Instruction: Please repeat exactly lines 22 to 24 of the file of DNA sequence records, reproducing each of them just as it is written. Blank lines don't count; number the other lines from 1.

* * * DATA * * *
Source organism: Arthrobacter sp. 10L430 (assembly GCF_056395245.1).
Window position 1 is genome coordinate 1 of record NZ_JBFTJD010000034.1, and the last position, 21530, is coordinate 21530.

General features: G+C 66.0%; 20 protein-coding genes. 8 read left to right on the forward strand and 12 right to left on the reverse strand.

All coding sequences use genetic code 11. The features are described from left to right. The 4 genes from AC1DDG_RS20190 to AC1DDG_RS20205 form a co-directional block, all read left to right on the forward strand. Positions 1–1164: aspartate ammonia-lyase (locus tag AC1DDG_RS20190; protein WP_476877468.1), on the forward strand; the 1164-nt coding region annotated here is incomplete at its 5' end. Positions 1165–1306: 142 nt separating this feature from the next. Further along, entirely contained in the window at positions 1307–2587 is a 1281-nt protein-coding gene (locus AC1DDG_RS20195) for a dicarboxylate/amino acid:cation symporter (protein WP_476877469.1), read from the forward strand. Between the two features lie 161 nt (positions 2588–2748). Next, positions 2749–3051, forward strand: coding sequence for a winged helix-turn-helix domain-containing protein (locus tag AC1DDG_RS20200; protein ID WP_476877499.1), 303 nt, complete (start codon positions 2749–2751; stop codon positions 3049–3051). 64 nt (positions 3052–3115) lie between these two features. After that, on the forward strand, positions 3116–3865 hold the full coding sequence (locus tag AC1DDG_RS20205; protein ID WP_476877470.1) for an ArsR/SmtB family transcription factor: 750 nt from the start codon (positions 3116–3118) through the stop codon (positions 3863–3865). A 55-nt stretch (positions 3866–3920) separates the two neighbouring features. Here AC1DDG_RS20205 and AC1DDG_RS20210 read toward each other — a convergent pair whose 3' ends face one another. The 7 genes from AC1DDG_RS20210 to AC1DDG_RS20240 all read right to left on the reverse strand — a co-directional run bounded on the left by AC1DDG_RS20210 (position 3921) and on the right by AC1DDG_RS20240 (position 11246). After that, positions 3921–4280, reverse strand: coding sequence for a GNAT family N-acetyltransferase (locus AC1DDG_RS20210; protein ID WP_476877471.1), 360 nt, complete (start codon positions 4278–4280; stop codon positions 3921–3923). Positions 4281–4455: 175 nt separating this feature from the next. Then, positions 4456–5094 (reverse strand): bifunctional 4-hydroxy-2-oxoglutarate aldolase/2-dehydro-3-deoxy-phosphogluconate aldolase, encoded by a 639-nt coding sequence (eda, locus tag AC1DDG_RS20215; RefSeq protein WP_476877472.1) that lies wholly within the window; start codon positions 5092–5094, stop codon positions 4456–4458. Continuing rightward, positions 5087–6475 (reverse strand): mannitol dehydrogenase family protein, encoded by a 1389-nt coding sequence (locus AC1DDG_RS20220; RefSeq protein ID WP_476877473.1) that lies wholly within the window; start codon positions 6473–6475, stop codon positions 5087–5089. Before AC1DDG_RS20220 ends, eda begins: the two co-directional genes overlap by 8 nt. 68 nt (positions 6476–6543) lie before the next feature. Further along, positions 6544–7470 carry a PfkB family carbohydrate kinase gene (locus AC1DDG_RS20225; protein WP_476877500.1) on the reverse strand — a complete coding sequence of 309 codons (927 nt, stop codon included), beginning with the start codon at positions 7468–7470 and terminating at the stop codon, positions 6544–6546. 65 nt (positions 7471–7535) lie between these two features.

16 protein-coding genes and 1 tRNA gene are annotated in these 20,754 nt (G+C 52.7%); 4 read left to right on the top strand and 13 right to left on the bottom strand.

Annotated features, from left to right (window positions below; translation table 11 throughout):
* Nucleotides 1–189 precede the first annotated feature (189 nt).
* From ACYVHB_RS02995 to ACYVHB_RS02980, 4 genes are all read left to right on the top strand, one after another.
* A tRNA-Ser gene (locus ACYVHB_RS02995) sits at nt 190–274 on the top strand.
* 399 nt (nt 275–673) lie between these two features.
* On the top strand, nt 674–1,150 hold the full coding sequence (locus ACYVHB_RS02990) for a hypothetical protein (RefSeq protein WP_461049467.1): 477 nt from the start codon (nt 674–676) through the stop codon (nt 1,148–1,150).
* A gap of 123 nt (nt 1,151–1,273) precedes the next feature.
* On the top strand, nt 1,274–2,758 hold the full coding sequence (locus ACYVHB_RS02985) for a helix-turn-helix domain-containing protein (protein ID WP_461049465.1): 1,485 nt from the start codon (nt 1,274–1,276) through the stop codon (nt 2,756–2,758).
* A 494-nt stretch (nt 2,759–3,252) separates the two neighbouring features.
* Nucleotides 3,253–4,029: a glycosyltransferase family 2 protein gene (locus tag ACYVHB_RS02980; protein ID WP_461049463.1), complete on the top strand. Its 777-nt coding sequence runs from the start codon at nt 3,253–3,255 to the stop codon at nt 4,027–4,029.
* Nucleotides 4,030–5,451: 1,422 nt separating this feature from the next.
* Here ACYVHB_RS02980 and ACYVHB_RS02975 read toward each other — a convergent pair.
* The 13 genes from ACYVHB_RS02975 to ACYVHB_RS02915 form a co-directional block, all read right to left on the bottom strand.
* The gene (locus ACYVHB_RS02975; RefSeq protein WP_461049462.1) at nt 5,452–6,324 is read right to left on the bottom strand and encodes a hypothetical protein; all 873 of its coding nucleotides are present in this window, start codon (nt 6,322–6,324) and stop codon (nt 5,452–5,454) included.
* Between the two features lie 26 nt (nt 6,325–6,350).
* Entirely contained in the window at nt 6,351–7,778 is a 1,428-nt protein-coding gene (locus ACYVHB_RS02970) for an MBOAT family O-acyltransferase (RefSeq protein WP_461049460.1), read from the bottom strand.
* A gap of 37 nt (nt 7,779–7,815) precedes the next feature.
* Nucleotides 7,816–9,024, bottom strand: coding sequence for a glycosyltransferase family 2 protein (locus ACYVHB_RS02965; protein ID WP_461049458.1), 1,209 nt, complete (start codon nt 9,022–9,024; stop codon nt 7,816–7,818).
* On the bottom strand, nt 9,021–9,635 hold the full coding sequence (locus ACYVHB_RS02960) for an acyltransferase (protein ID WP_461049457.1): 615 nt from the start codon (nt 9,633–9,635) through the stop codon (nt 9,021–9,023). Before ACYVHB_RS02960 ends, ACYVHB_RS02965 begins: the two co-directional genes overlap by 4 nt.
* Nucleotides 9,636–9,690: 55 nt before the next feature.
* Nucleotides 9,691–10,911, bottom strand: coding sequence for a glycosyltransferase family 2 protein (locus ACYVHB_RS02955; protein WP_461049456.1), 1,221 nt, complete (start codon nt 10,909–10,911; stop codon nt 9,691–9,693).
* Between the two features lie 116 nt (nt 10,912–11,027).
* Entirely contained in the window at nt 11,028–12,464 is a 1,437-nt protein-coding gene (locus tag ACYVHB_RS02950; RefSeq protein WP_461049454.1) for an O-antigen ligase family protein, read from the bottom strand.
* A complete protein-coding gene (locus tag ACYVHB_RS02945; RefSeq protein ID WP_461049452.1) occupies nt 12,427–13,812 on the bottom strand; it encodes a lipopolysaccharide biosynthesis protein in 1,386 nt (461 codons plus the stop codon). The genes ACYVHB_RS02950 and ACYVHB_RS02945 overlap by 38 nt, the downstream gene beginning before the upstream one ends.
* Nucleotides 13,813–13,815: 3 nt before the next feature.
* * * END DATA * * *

* A gap of 37 nt (nt 7,779–7,815) precedes the next feature.
* Nucleotides 7,816–9,024, bottom strand: coding sequence for a glycosyltransferase family 2 protein (locus ACYVHB_RS02965; protein ID WP_461049458.1), 1,209 nt, complete (start codon nt 9,022–9,024; stop codon nt 7,816–7,818).
* On the bottom strand, nt 9,021–9,635 hold the full coding sequence (locus ACYVHB_RS02960) for an acyltransferase (protein ID WP_461049457.1): 615 nt from the start codon (nt 9,633–9,635) through the stop codon (nt 9,021–9,023). Before ACYVHB_RS02960 ends, ACYVHB_RS02965 begins: the two co-directional genes overlap by 4 nt.